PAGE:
they search all the leads that come in and go out to make sure they've cleared these places. now, if they have not cleared these certain cabins there could be something who's fatally or even worse, wounded, suffering there. these individuals were murderers. you can see the way they were desperate to go away. to your point earlier, matt shooting at vehicle, i can think he was only trying to get the person out of the vehicle so he could kill him. same thing with mrs. mitchell. if she had gone through with this like we said in the beginning, i guarantee she would have been killed as well. >> stay with us deborah, jonathan. we're going to take a quick break. this man, david sweat, apprehended by authorities. he is alive. will he talk?
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most stelara® patients saw at least 75% clearer skin and the majority were rated as cleared or minimal at 12 weeks. stelara® helps keep my skin clearer. ask your doctor about stelara®. welcome back. we continue to follow the breaking news here in new york on that man hunt in upstate new york where escaped killer david sweat has been captured. he has been captured alive by new york state police. we are waiting a press conference from new york governor andrew couomo expected to begin 6:45 eastern time. we'll carry it for you live as soon as it begins. i want to show you this photo. this is the first time we have seen david sweat since he escape ed from the maximum security prison 23 days ago.
deborah exclusively obtaining this photo of a bloody pale clearly exhausted david sweat. this all went down in a field in constable, new york two miles south of the canadian border. here's what we know this hour. it happened just before 3:30 this afternoon. a sergeant with the new york state police spotted the convicted murderer dressed in camouflage. he was walking down the road apparently all by himself in broad daylight. he reportedly ran when he was figured out he was spotted by authorities. he ran did you through a field, shot twice. he is alive and being treated at a nearby hospital. we have learned the name of the officer who was shot. sergeant jay cook is with the new york state police. we are told that officer was not hurt in the take do you knowwn. we also heard no other officers were hurt. andrew cuomo is expected to give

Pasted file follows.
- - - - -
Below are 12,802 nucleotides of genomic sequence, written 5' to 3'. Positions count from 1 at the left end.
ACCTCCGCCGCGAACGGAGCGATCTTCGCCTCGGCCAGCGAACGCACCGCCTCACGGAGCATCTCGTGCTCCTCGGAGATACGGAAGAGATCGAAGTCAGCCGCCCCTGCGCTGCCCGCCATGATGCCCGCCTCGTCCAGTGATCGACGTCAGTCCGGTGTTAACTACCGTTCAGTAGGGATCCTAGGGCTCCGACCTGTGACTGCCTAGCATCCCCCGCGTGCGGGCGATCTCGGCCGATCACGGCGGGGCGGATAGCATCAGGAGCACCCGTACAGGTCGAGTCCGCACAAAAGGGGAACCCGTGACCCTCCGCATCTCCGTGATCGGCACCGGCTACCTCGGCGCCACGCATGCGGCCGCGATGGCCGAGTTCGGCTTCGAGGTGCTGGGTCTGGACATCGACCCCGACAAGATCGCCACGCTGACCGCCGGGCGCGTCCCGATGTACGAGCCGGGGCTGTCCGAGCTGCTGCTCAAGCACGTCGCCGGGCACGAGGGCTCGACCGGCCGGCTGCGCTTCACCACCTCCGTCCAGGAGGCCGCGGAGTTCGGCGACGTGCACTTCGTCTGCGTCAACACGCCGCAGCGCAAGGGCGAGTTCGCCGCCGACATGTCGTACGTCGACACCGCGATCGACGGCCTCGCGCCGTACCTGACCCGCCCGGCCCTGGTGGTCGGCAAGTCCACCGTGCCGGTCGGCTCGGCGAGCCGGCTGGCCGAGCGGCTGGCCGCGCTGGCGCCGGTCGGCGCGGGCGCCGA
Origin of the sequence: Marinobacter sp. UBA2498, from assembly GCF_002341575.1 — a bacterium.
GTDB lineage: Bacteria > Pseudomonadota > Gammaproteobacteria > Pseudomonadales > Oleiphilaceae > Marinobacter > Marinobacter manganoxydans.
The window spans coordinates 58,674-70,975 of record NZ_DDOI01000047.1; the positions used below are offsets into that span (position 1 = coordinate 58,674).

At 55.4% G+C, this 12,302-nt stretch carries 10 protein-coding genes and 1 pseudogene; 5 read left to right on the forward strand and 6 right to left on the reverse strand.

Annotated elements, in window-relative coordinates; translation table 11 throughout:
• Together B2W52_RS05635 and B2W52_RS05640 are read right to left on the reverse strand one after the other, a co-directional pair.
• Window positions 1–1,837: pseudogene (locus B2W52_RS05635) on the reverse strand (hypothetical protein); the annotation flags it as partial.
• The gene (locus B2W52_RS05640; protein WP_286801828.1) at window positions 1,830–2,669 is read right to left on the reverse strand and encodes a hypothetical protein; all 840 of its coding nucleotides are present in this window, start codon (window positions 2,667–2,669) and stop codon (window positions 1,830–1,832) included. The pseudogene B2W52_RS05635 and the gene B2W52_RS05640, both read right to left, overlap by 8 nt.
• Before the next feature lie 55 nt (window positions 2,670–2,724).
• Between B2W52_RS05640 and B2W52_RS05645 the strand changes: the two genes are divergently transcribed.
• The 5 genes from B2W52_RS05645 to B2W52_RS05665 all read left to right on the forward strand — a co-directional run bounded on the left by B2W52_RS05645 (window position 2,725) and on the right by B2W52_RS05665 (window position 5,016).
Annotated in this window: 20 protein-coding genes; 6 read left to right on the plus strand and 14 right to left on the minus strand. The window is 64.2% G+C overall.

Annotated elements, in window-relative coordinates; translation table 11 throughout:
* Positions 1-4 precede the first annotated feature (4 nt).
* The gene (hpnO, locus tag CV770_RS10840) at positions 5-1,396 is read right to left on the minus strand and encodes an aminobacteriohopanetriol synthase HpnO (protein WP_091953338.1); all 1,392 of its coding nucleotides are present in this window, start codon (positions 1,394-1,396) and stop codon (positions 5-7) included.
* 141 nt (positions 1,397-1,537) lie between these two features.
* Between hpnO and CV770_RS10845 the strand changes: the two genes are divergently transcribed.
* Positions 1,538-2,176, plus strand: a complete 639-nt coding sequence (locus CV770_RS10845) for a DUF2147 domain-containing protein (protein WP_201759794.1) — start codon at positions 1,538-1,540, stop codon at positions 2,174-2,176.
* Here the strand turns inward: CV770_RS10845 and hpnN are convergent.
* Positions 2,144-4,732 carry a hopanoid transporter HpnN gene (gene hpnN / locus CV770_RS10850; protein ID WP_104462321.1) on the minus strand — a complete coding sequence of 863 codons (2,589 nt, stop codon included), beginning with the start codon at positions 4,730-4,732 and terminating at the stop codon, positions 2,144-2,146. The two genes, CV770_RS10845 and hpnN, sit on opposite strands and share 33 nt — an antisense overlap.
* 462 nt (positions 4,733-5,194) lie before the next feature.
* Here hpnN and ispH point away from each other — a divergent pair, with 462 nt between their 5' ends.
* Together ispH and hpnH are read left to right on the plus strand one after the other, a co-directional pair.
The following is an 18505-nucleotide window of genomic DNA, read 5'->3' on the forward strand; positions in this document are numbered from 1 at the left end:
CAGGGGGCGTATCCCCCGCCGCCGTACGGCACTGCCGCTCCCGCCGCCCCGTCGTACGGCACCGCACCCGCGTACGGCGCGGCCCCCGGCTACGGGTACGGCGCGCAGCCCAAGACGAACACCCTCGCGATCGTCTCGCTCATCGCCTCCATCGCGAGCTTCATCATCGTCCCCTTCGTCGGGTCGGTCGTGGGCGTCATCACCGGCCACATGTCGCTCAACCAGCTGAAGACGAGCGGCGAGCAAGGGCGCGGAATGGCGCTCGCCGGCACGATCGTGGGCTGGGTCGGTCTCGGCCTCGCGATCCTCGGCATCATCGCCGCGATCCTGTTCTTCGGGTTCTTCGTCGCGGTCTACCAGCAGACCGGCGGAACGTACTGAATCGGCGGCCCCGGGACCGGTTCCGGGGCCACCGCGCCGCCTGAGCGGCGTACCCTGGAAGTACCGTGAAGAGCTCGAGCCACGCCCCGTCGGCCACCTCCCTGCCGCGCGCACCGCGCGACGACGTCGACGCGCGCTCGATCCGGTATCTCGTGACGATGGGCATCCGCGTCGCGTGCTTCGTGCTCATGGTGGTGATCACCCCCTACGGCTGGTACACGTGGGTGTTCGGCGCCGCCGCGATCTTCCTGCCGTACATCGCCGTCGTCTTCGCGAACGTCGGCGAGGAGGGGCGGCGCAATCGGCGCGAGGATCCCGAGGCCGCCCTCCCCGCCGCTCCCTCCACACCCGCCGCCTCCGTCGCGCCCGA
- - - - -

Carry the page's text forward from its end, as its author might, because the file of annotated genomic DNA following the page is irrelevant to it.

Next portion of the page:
a press conference at 6:45. vincent, your reaction to police 48 hours after police shot and killed matt the fellow convict, police were able to shoot david sweat. >> i think his name is fitting, sweat. for three weeks he's been sweating bullets hoping not to be caught. of course the public was praying he was caught. today the efforts of law enforcement paid off by capturing him, wounded him but keeping him alive so he can provide information to how these two escaped, who is involved and what was what the ultimate plan was. >> do you think he will talk? >> i think he will. he's looking at additional charges for the escape that could add to many years of confinement for him. i think he'll break and say i
don't want to be in the cell 23 24 hours a day. we want freedom behind bars. i think he will talk. i think there's more than palmermiller involved. >> why do you think that? >> we know who was involved and who got tools in the prison and whatnot, but i think the overall plan is much bigger. >> stay with me. i want to bring in the legal side joey jackson. thank you for coming in my friend. if he is able to survive -- they're treating him at the hospital that doesn't have a trauma center right? we don't know extend of his injuries. if he's able to make it through, legally? >> law enforcement got the person. three weeks, major man hunt